One of the things that has bothered Kevin Lee ever since his fight with Tony Ferguson got made is what he perceives as a difference in IQs. This has carried over to fight week, where the “Motown Phenom” has grown weary of trying to communicate with his angular counterpart.
“It’s hard talking to stupid people a lot,” Lee said in his post-workout scrum in Las Vegas this week, adding a little later of the peculiar fellow in question, “you can’t reason with stupid people.”
Lee was commenting on Ferguson’s frequently discursive, oft-times curious flights of fancy which — according to him — leaves everyone dumbfounded back at the hangar. It’s a peculiar set-up. Both of the principals in Saturday night’s main event at UFC 216 are hardly what you’d consider normal by any loose definition of the word. Yet Lee, who dresses like a street walking cheetah from the 1970s, sees a suave operator when he looks in the mirror, and nothing less than a kook in shades when he looks at Ferguson. Ferguson sees a loud-dressing charlatan when he looks at Lee, a deft hand of cunning and nothing more.
Perception can be a weird thing.
In fact, “weird” is the word Lee uses more than any other when talking about his Grand Valley State alum Ferguson. He calls Ferguson a “weirdo” for some of El Cucuy’s more delirious comments, such as the one that his unorthodox style being an evolved form of genius that may be too much for lay people to grasp.
“The reason why you guys say it’s weird is because you don’t understand it,” Ferguson said during his own media scrum. “It’s f*cking genius. Let me tell you, it’s so far past your guys’ heads it’s not even funny, because this is the next stage in everybody’s evolution. I’ve been working on this since 2008…actually, before that. I said I had a double doctorate in athletics, I’m working on my triple.”
Of course, the insults to be found in that particular powder keg are aimed at the slow-to-grips media, not so much Lee. Still, Lee hears what’s coming out of Ferguson’s mouth and he doesn’t find all of it comprehensible. In the fight game, the mouth is sometimes mightier than the fist; but in the case of Lee-Ferguson, mouths are more like amphitheaters for eccentricity. For this one, weird is the norm.
And you know what? It’s a bit under-the-radar and happening at a very unfortunate time in the aftermath of the Vegas shootings, but this has been entertaining. It’s been fun, and fulfilling, and onward.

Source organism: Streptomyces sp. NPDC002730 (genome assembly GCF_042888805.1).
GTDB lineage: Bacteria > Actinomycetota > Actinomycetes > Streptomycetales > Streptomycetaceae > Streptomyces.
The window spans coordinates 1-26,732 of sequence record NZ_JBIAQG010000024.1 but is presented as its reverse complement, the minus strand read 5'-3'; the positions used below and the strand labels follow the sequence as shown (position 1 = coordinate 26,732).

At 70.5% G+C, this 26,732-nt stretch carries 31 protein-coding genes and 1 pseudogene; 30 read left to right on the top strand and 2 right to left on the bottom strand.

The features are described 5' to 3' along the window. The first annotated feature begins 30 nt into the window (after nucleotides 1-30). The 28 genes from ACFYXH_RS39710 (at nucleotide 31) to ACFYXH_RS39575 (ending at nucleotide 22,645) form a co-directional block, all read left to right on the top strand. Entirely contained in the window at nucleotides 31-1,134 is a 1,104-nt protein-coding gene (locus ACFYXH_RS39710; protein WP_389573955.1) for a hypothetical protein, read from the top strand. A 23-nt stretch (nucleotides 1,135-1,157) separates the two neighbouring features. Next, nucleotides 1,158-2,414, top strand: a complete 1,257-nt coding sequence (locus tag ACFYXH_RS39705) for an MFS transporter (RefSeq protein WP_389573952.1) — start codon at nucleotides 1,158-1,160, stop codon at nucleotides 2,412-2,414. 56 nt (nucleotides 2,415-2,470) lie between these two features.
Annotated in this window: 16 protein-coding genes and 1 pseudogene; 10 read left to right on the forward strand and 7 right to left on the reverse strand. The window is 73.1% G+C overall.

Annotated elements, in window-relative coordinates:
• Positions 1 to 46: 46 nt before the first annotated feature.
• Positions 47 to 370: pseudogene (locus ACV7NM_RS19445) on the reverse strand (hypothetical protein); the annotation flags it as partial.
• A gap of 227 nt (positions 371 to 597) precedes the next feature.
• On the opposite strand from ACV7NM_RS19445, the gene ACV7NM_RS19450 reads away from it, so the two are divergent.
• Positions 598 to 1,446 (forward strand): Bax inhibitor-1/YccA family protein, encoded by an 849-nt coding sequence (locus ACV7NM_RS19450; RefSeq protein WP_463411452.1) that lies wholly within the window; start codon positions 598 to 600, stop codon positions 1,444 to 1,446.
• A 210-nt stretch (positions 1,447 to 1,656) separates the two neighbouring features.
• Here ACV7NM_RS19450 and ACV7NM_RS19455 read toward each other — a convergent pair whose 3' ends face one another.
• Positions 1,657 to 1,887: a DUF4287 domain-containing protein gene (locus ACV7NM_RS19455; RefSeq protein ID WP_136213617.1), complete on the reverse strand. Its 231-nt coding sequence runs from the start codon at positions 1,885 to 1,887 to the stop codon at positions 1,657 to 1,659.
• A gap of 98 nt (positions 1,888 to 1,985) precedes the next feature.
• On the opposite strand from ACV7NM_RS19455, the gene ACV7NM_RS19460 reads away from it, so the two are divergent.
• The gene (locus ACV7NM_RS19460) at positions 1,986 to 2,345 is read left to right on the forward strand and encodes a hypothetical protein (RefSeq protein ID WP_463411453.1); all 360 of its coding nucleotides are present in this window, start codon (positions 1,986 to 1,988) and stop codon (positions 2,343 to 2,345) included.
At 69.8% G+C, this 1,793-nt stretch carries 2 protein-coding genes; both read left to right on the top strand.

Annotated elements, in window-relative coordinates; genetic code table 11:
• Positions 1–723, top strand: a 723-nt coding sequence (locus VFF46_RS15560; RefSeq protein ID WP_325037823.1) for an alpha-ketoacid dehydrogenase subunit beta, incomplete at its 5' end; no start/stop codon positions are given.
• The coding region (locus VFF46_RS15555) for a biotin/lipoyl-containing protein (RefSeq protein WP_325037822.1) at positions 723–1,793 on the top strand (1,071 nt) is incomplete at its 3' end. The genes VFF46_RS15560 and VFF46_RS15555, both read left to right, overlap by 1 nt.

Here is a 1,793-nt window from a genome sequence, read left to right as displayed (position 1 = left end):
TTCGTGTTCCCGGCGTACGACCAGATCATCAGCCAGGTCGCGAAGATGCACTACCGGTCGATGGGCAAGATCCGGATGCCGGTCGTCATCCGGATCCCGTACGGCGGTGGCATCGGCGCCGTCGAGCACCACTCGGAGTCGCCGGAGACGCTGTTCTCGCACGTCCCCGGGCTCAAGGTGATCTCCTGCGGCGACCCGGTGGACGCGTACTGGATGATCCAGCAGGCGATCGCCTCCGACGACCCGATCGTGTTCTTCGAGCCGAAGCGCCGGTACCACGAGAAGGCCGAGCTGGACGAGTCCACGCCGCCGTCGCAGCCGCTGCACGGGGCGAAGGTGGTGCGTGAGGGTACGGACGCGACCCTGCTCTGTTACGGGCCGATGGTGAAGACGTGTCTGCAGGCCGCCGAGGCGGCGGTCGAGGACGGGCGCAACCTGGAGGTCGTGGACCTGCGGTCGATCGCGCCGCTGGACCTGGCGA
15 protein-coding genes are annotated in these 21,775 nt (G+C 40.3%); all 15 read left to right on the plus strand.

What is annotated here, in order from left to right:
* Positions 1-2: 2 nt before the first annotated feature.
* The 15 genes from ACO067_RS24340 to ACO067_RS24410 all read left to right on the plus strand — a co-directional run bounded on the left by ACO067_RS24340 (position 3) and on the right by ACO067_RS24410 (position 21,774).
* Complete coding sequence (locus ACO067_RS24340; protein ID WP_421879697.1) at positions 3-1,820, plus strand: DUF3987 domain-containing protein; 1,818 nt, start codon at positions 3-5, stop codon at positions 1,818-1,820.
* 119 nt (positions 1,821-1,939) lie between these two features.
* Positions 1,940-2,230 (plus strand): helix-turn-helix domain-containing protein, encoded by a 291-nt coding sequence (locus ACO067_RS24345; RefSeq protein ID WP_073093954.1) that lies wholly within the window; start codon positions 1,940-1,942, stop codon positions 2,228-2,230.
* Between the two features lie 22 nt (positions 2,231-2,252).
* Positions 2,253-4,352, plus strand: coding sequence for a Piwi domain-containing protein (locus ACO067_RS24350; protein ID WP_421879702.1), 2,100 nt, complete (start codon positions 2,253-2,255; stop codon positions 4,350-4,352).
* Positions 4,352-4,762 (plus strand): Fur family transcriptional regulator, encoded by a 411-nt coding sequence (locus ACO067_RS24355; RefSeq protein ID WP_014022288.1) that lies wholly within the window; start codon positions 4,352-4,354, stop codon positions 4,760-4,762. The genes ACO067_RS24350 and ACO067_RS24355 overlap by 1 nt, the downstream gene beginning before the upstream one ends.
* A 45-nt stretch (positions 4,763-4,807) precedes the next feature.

Forget about Conor McGregor lording over the picture, Lee and Ferguson have been up to the task of one-upping each other’s strangeness from the word go. It all leads to a fistfight, which is as it should be. There’s a symbol attached to the fight in the form of an interim title, which is as meandering as the combatants themselves.
Everything for UFC 216 is fairly par for the course. Lee’s tiramisu habit nearly cost him 20 percent of his purse (he made weight dramatically), and Ferguson showed up to the ceremonial scale in ankle weights.
The smack talk has been golden, though, as evidenced — yet again — by a 10-minute back-and-forth volley on UFC Tonight, in which the kook was in shades on one half of the split screen, and the hustler in reptilewear on the other. They clashed like stripes on plaid.
“Don’t you guys want to see the fight after that?” Ferguson said when asked about the exchange the next day. “The caped crusader’s going down, man. I’m Mr. Incredible; we don’t wear capes.”
There’s that “weird” talk. First of all, Lee’s jacket was snakeskin for UFC Tonight, and from the looks of it a San Salvadorian Pantherophis obsoletus. There was no caped crusader. Secondly, if he’s Mr. Incredible, who’s this we? Is there a legion of lesser Mr. Incredible’s at large, in which Ferguson’s the grand poobah? Or is there a thousand Mr. Incredible’s inside Ferguson’s mind, and ain’t none of them imaginary bastards wearing capes?
Ferguson is one of a kind. He’s won nine fights in a row, and is legitimately the quietest (most eccentric) figure to creep into the P4P discussion. He doesn’t get along with Fabricio Werdum (and really at this point, who does?), and he takes no guff from no one. If somebody told me he was issued from Hell, I’d smile and nod. It’s possible he enjoys aspic.
Lee is that audacious fighter who seems to live up to the size of the moment. An increased spotlight after his Michael Chiesa breakout moment? He’s more than ready for it. Would he be ready for McGregor’s stratospheric mental games before a fight? You know he would be — in fact, he’d thrive. There are flashes of McGregor in everything he does, from the pomp on down to the results.
“This is a division full of bitches,” Lee said this week. “It really is.”
But McGregor doesn’t have to play an overshadowing role in this battle of contenders. It stands on its own for the weirdness of the stakes and personalities alike.